A painter’s wife makes crosses on doors to mark the houses of those suffering from the plague. A man called John Lorde puts white rods in the hands of the infected ‘to know the syke from the whole.’ Men and women bear the sick to church. Sick people cry out for help.
These evocative accounts of daily life during plague come from the Southampton Book of Fines, a sixteenth-century account book that records money received and spent by the mayor of Southampton. Entries in the Book of Fines are not heavily descriptive but they still provide startlingly vivid details about Southampton’s response to this sixteenth-century health crisis.
A short excerpt from 1563–4 paints a picture of the months-long plague outbreak:
|Item more payed the xviijth daye of september to the paynters wyffe in the east streat for making of crosses at mens dors that were Infectted||xvjd.|
|Item more payed to John Lorde for white roddes to geve them that were Infected in ther handes to know the syke from the whole||xijd|
|Item more payed the first daye of october for syxe men & wymen to keep the syke people and to bare them to church a wyke at xijd. a pece||vjs.|
|Item payd the viijth of october to that same barers & kepers of the syke people a xijd. a pece||vjs|
|Item more payd to the paynters wyffe for crossis made at mens dorrs||xvjd.|
|Item more payd to the barers & kepers the xv daye of october||vjs.|
|Item more payd the xxth daye of october to the berrers and keepers||vijs.|
|Item more payd the xxviijth daye of october to the berrers and keepers at xijd. a pece||vjs.|
|Item more payed the vth day of november to the berers and keepers at xijd. a pece||vjs.|
|Item more payed the xxijth day of november to the barers and keepers at xijd. a pece||vjs.|
|Item more paide the xixth day of november to the berers and keper||vjs.|
|Item more paide the xxviith daye of november to the berers and kepers||vjs.|
|Item more payed the iije day of december to the berers and kepers||vjs.|
|Item more payed the xth daye of december to the berrers and kepers||vjs.|
|Item more payed the xvij day of december to the berers and kepers||vjs.|
|Item mor geven to the syke people that cryed owte for fainy at tymes||vs.|
Cheryl Butler (ed), The Book of Fines: The Annual Accounts of the Mayors of Southampton, Vol 2: 1540-1571 (Southampton, 2018), 56–7.
The entries for bearers and keepers continue through the winter to the end of January. Evidence from London and other regions suggests that the spread of disease was particularly virulent in 1563–1564. In Biology of Plagues, Susan Scott and Christopher J. Duncan argue that the 1563 outbreak may have originated in an English garrison in Le Havre, France, and that it likely arrived in England via two distinct ports. Duncan and Scott describe the 1563 outbreak as the ‘worst in the 16th century.’
The exact nature of the 1563 disease is unclear. In his 1970 book A History of Bubonic Plague in the British Isles, J.F.D. Shrewsbury identified the 1563 outbreak as bubonic, meaning that it originated in bacteria that jumped from rats to humans via fleas—the same path of transmission that created the plague that tore through Europe in the fourteenth century.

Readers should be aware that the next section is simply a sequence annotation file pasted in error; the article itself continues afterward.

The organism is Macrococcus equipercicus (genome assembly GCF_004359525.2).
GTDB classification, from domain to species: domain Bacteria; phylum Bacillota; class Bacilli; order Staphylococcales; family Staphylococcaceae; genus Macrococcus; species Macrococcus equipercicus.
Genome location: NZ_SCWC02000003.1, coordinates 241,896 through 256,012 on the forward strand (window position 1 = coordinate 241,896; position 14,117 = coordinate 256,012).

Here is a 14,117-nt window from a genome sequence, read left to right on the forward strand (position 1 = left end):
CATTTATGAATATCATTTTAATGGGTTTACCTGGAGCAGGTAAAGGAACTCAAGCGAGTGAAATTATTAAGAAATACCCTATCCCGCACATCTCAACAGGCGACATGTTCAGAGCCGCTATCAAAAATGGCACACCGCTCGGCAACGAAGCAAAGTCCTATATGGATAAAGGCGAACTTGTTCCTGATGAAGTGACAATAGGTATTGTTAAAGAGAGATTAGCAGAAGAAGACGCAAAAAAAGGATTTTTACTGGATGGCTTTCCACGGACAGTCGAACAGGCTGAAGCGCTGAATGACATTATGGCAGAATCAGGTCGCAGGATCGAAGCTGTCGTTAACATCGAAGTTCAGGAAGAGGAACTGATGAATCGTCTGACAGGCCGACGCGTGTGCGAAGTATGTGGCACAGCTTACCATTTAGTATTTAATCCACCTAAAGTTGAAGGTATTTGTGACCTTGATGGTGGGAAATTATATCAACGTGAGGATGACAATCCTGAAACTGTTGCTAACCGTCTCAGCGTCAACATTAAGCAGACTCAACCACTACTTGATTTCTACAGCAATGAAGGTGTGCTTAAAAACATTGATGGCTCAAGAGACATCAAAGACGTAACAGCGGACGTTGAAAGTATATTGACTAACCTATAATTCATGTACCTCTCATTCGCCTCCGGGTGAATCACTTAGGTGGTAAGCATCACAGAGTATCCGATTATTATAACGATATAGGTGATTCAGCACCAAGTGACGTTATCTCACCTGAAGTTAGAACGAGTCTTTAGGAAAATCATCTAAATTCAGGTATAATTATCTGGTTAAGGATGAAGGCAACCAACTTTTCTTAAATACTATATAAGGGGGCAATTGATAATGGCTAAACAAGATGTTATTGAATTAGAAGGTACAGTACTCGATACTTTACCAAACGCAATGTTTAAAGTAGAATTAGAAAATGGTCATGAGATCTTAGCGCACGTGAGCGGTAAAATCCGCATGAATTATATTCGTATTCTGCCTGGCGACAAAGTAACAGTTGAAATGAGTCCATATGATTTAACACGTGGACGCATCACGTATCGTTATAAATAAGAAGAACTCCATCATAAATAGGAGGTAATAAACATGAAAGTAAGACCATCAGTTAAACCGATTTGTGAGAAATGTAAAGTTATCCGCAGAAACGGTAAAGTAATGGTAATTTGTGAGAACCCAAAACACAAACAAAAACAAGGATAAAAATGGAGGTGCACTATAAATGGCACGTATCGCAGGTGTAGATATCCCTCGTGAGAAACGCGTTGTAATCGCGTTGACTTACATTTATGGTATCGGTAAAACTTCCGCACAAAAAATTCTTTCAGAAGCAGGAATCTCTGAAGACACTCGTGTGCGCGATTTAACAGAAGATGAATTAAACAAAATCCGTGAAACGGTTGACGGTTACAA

Scott and Duncan, however, argue that the spread of the 1563 outbreak was more typical of a viral infection or hemorrhagic plague.
The practice of marking houses occurred throughout the sixteenth and seventeenth centuries. Shrewsbury cites the example of Thomas More ordering the mayor of Oxford in 1518 to mark the houses of the plague-infected with ‘wispes’ or straw bundles. White rods also were used as tools for social distancing (for more on sixteenth-century public health measures, see Euan Rogers’ National Archives post about quarantine measures during Tudor epidemics). In the seventeenth century, houses of the infected were marked with red crosses.
Other records from the Book of Fines show Southampton’s response to smaller outbreaks of plagues. In the 1530s a woman called Brigit was paid a half year’s rent for keeping sick people in her house, and in the 1590s the Earl of Worcester’s players were paid one pound (j li.) ‘for that they should not play,’ which may indicate that their performance was scuttled by a disease outbreak.
Records also indicate paying individuals to stay away from the town for fear that they had plague, as in this entry from 1537–8:
Fyrst gevyn to Peter Tayler and his wyf to a voyde the Towne after the dethe of his Childe that Dyed in the plage iijs. iiijd.
These records are not a full-fledged account of the spread of plague in Southampton, but they nevertheless provide captivating glimpses of how the city responded to outbreaks in the sixteenth century, and of the toll of such outbreaks on individual lives.
Alexandra Atiya is a PhD candidate at the Centre for Medieval Studies at the University of Toronto. Her research focuses on late-medieval English morality and miracle plays.
 Susan Scott and Christopher J. Duncan, Biology of Plagues: Evidence from Historical Populations (Cambridge, 2001), 159, 168.
 Duncan and Scott, Biology of Plagues, p 159.
 J.F.D. Shrewsbury, Bubonic Plague in the British Isles (Cambridge, 1970), 1–5, 200.
 Duncan and Scott, Biology of Plagues, p 160.
 Shrewsbury, Bubonic Plague in the British Isles, p 162.
 Evelyn Lord, The Great Plague: A People’s History (New Haven, 2014).
 Cheryl Butler (ed), The Book of Fines: The Annual Accounts of the Mayors of Southampton, Volume III, 1572–1594 (Southampton, 2018), xiii, 203.
 Cheryl Butler (ed), The Book of Fines: The Annual Accounts of the Mayors of Southampton, Volume I, 1488–1540 (Southampton, 2018), 169.